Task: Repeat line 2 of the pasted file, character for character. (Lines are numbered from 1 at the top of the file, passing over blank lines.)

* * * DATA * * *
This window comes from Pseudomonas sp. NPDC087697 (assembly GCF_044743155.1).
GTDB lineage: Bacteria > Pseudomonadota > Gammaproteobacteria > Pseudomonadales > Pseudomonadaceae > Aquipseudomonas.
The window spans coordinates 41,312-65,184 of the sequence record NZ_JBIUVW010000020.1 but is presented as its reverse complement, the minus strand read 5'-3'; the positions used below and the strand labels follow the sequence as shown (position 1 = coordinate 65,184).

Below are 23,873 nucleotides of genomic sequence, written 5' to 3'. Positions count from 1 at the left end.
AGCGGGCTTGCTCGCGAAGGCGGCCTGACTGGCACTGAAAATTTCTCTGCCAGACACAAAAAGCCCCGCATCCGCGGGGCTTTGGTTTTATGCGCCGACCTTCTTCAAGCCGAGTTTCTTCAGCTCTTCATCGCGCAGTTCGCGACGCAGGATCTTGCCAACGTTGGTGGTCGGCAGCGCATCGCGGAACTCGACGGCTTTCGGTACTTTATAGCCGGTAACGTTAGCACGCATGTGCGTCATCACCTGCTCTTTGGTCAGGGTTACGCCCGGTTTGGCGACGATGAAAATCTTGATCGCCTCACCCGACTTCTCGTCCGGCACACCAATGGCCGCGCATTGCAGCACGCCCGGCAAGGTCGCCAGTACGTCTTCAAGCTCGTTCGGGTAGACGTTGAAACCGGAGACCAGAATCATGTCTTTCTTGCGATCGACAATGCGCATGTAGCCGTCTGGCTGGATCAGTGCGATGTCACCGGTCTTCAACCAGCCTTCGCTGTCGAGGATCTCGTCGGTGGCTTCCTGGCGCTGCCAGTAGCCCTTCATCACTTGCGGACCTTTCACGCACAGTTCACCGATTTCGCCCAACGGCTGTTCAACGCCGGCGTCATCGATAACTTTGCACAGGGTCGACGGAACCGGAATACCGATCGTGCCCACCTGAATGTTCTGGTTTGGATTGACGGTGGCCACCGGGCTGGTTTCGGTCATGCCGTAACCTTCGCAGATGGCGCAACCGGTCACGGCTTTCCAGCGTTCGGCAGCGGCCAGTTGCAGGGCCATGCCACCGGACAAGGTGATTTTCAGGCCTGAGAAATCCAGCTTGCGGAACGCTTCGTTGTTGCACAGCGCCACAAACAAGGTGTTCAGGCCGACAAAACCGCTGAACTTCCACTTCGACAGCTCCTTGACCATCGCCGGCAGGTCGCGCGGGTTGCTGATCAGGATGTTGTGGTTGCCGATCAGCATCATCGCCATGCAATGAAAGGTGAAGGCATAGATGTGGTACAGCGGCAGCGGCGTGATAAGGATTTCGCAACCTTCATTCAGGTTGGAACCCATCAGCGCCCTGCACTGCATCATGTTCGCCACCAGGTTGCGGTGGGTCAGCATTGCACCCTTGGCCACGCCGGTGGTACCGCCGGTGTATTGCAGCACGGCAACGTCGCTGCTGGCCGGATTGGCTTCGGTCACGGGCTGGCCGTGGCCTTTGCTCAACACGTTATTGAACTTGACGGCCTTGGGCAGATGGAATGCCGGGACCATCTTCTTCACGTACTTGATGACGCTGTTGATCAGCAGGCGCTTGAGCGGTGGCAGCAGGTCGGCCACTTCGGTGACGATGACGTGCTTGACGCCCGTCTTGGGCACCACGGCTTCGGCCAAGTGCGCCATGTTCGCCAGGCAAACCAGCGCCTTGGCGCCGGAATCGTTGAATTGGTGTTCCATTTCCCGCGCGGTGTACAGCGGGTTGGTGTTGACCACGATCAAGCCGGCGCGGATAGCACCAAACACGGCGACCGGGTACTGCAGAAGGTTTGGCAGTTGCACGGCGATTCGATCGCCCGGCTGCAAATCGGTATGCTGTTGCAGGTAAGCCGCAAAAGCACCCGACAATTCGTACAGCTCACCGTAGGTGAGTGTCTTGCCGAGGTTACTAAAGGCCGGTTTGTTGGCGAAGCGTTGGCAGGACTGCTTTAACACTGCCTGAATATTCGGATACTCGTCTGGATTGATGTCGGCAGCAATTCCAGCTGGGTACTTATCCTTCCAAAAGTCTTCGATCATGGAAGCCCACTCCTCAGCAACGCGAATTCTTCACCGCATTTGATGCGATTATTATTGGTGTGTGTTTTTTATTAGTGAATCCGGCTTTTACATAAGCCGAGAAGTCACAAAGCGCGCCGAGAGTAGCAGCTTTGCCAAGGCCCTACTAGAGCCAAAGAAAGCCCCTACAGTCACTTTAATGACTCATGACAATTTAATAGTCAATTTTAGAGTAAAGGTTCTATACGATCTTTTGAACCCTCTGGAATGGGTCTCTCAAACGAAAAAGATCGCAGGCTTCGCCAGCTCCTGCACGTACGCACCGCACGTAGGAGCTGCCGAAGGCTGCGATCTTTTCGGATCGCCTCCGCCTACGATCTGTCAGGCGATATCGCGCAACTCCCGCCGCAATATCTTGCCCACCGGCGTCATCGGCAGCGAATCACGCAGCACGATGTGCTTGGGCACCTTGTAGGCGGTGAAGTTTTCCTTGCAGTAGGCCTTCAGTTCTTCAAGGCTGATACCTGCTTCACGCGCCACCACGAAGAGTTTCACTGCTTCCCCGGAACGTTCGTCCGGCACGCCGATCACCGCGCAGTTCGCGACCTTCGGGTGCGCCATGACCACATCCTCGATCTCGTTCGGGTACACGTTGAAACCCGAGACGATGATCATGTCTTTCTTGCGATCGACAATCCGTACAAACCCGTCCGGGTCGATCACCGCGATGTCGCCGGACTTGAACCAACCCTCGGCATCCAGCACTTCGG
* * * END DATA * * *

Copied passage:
GTDB lineage: Bacteria > Pseudomonadota > Gammaproteobacteria > Pseudomonadales > Pseudomonadaceae > Aquipseudomonas.